[Python-Dev] sum()
Raymond Hettinger
python at rcn.com
Sat Mar 12 23:32:39 CET 2005
> the queue can be expected to grow to about half the length
> of the original iterable by the time the original iterable is
> exhausted.
>
> > x = z
> > mant, exp = frexp(x)
> > exp2sum[exp] = x
> > return sum(sorted(exp2sum.itervalues(), key=abs), 0.0)
> >
> > The implementation can be tweaked to consume the error term right
away
> > so the queue won't grow by more than few pending items.
>
> Theorem 10 in Shewchuk's "Adaptive Precision Floating-Point Arithmetic
> and Fast Robust Geometric Predicates" gives the obvious <wink> correct
> way to do that, although as a practical matter it greatly benifits
> from a bit more logic to eliminate zero entries as they're produced
> (Shewchuk doesn't because it's not his goal to add a bunch of
> same-precision floats). BTW, extracting binary exponents isn't
> necessary in his approach (largely specializations to "perfect" 754
> arithmetic of Priest's earlier less-demanding methods).
The approach I'm using relies on being able to exactly multiply the 0 or
1 bit error term mantissas by an integer (a count of how many times the
term occurs). With a Python dictionary keeping the counts, many steps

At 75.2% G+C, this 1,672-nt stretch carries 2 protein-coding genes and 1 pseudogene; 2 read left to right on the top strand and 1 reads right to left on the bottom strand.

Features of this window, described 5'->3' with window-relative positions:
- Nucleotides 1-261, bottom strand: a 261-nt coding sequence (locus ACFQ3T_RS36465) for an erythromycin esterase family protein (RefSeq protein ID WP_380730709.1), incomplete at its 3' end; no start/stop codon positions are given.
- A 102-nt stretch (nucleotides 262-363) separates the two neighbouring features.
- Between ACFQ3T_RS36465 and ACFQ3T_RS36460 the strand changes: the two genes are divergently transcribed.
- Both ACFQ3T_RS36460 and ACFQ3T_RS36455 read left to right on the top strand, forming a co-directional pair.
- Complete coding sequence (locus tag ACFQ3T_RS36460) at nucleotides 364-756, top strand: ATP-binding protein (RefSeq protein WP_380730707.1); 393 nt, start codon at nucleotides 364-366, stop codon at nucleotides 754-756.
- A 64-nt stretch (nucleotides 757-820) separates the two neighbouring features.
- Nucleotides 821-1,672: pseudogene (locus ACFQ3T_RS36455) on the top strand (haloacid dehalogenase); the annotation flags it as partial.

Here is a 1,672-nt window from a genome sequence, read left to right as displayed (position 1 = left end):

are saved and the tool becomes much more memory friendly than with the
previous queue approach.
from math import frexp
def summer3(iterable):
exp2sum = {} # map to a value with a given exponent
errdict = {} # map error terms to an occurrence count
def addone(x, exppop=exp2sum.pop, errget=errdict.get, frexp=frexp):
mant, exp = frexp(x) # extract exponent from float
representation
while exp in exp2sum:
y = exppop(exp) # pair with a value having the same exp
z = x + y # sum may be inexact by less than 1 ulp
of z
d = x - z + y # difference is the error term
assert z + d == x + y # sum plus error term is
exact!
errdict[d] = errget(d, 0) + 1 # count occurrences of each
term
x = z # continue with new sum
mant, exp = frexp(x)
exp2sum[exp] = x
for x in iterable:
addone(x)
while errdict:
d, q = errdict.popitem()
assert frexp(d)[0] in [-0.5, 0.0, 0.5] # error terms are 1 bit
# product of 1 bit error term with an integer count is exact
addone(d * q)
dummy = errdict.pop(0.0, None)
# At this point, the errdict is empty, all partial sums are exact,
# and each partial sum has a different exponent. They can now be
# added smallest absolute value to largest and only lose bits that
# cannot fit in the final result. IOW, the final result is accurate
# to full precision (assuming no representation error in the
inputs).
return sum(sorted(exp2sum.itervalues(), key=abs), 0.0)
Aside from being a nice recipe, this was a good exercise in seeing what
pure Python can do with IEEE-754 guarantees. The modest memory
consumption and the typical O(n) runtime are a nice plus (no pun
intended).
Raymond
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